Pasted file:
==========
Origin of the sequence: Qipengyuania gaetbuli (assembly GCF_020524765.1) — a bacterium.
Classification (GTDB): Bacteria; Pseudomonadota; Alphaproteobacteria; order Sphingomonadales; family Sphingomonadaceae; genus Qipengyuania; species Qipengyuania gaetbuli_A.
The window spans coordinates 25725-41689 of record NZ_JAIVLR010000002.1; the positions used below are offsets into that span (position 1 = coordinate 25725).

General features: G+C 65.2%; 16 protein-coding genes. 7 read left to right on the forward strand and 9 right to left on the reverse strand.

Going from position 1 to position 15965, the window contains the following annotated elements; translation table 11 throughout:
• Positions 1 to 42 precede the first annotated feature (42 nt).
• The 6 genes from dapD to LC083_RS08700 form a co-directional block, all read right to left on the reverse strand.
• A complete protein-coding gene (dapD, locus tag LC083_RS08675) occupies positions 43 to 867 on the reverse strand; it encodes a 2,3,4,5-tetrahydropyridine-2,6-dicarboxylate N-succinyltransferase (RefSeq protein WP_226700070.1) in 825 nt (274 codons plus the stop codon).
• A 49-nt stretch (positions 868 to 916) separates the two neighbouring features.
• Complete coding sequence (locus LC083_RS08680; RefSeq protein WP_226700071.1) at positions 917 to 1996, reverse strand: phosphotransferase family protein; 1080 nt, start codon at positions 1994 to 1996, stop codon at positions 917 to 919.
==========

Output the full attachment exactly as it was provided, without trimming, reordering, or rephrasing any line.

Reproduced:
Origin of the sequence: Qipengyuania gaetbuli (assembly GCF_020524765.1) — a bacterium.
Classification (GTDB): Bacteria; Pseudomonadota; Alphaproteobacteria; order Sphingomonadales; family Sphingomonadaceae; genus Qipengyuania; species Qipengyuania gaetbuli_A.
The window spans coordinates 25725-41689 of record NZ_JAIVLR010000002.1; the positions used below are offsets into that span (position 1 = coordinate 25725).

General features: G+C 65.2%; 16 protein-coding genes. 7 read left to right on the forward strand and 9 right to left on the reverse strand.

Going from position 1 to position 15965, the window contains the following annotated elements; translation table 11 throughout:
• Positions 1 to 42 precede the first annotated feature (42 nt).
• The 6 genes from dapD to LC083_RS08700 form a co-directional block, all read right to left on the reverse strand.
• A complete protein-coding gene (dapD, locus tag LC083_RS08675) occupies positions 43 to 867 on the reverse strand; it encodes a 2,3,4,5-tetrahydropyridine-2,6-dicarboxylate N-succinyltransferase (RefSeq protein WP_226700070.1) in 825 nt (274 codons plus the stop codon).
• A 49-nt stretch (positions 868 to 916) separates the two neighbouring features.
• Complete coding sequence (locus LC083_RS08680; RefSeq protein WP_226700071.1) at positions 917 to 1996, reverse strand: phosphotransferase family protein; 1080 nt, start codon at positions 1994 to 1996, stop codon at positions 917 to 919.